The final night of the first Film on the Rocks Yao Noi took place on Archipelago Cinema, designed by German-born and Beijing-based architect Ole Scheeren. Guests were taken by boat through the darkness of the sea to arrive on a glowing raft in the middle of the quiet waters of Nai Pi Lae lagoon on Kudu Island. Surrounded by a dramatic landscape of towering rocks emerging from the ocean, the audience experienced an atmospheric convergence of nature and cinematic narratives – primordial notions of light, sound and stories suspended in the darkness between sea and sky.
Archipelago Cinema is a collaboration between Studio Ole Scheeren and the Film on the Rocks Yao Noi Foundation, founded by Nat Sarasas, Chomwan Weeraworawit and Apichatpong Weerasethakul. It is the first project of Studio Ole Scheeren since he established his architecture practice, Buro Ole Scheeren, in Beijing and Hong Kong in 2010.
With Archipelago Cinema, Ole Scheeren further explores his continued interest in non-architectural projects and interventions, and in creating alternative scenarios and realities by combining an ability to comprehend diverse yet specific contexts with the power of imagination and fantasy. Previous projects by Ole Scheeren which transcend the boundaries of architectural production include, among others, the Marfa Drive-In (a drive-in cinema in the desert of Texas), and the exhibition Cities on the Move, which Ole Scheeren co-curated and scenographed in Bangkok in 1999.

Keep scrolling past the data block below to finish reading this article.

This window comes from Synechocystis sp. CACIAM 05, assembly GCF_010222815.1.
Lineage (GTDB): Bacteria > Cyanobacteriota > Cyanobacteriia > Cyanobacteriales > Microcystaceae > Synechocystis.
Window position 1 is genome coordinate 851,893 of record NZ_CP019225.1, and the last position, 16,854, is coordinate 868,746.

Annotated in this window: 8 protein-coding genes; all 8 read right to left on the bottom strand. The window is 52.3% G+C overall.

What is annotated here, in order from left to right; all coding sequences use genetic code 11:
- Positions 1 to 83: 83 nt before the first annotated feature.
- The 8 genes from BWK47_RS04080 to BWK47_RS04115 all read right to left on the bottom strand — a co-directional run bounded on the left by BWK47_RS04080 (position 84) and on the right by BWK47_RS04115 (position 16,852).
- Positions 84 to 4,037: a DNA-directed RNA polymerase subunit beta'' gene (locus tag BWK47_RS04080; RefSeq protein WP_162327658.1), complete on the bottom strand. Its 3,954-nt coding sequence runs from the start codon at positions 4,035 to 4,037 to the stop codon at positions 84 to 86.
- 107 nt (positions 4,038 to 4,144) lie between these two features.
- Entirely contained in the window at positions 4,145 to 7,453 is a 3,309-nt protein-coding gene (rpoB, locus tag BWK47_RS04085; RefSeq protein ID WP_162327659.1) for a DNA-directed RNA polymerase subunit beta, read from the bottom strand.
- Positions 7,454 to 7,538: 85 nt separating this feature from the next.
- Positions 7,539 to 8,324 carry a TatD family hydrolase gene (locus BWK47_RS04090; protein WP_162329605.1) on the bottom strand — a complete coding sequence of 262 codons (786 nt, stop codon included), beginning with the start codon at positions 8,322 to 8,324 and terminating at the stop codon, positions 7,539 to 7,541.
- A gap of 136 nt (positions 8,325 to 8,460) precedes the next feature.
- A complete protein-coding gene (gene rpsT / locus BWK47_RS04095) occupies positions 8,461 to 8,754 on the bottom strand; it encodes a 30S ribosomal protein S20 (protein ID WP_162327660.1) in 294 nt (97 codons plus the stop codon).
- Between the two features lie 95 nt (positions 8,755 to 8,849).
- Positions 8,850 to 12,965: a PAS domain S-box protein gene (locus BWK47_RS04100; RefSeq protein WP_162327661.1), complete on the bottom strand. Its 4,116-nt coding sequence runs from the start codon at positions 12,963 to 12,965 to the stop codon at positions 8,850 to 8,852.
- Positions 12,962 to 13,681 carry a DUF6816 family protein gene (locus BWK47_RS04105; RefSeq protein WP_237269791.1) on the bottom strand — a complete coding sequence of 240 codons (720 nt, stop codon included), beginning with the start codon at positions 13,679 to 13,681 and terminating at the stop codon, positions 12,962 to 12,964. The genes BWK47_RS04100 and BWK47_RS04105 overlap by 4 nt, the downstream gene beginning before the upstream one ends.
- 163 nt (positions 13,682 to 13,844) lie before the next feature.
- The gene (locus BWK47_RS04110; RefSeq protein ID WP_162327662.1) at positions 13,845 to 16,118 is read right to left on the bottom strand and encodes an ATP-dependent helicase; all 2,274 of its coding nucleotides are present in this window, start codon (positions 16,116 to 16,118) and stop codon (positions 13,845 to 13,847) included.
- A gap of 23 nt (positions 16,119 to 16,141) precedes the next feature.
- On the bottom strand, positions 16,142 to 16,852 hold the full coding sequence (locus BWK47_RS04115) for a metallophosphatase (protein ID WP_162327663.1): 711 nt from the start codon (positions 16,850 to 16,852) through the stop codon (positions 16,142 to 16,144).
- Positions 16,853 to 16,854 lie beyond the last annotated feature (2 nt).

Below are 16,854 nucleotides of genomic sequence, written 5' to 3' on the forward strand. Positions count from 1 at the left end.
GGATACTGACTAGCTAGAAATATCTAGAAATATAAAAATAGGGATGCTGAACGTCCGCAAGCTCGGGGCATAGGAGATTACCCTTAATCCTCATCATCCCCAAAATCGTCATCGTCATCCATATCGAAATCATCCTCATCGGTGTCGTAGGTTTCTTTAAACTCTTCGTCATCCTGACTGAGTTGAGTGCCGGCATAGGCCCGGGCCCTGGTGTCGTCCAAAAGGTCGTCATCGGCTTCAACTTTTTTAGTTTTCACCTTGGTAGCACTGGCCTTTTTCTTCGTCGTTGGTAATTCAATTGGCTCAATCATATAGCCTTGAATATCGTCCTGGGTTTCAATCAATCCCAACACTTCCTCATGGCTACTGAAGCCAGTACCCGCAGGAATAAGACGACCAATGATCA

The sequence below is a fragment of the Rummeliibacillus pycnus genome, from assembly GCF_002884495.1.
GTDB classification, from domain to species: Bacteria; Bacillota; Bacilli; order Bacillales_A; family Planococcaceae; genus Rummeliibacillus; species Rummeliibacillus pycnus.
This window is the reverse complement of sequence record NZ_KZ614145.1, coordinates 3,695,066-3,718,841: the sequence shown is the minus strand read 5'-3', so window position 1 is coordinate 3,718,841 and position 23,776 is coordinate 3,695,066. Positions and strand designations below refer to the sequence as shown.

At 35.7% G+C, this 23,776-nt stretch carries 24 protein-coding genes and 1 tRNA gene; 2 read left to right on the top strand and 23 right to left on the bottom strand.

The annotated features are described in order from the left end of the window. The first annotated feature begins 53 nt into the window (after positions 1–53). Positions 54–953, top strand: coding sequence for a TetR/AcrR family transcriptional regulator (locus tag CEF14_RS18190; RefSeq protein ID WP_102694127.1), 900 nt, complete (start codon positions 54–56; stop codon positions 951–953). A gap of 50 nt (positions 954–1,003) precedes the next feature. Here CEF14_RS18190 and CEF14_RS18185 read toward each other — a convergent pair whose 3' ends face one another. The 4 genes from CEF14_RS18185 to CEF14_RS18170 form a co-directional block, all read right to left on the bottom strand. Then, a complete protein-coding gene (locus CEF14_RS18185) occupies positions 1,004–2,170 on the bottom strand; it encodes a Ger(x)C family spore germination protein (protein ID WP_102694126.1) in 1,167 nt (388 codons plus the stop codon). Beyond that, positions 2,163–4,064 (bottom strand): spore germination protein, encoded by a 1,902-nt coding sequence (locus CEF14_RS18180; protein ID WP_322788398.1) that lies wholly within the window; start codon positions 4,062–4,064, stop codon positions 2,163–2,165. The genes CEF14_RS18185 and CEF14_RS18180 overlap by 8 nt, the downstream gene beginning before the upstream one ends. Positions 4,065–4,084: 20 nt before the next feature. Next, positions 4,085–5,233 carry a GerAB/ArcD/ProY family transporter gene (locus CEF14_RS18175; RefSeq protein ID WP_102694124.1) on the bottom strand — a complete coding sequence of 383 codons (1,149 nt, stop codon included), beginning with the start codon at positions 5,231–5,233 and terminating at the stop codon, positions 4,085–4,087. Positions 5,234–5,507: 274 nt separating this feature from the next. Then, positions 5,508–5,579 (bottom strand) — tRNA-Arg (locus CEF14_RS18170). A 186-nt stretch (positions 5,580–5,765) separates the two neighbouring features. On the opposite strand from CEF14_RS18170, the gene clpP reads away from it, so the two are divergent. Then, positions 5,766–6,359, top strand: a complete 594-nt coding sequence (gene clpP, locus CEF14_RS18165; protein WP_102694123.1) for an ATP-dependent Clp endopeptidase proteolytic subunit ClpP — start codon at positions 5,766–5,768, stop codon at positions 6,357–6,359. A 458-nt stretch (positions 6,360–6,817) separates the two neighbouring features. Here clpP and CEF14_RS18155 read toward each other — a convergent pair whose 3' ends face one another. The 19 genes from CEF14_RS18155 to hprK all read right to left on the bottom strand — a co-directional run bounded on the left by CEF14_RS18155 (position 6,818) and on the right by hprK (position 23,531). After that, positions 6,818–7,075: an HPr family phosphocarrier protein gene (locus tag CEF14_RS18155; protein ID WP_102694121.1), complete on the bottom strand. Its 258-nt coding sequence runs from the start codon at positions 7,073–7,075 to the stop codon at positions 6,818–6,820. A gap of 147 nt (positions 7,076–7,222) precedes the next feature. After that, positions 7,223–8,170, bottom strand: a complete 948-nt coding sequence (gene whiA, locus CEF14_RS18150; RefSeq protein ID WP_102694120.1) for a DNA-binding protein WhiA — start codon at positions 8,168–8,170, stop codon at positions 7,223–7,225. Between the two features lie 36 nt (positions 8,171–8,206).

Design and Photography via Büro Ole Scheeren
Archipelago Cinema, an auditorium raft designed to float on the sea, premiered at the inaugural edition of the Film on the Rocks Yao Noi Festival, curated by Apichatpong Weerasethakul and Tilda Swinton. The Festival, which took place from 9th-12th of March 2012, is set to become an annual meeting place for art and film.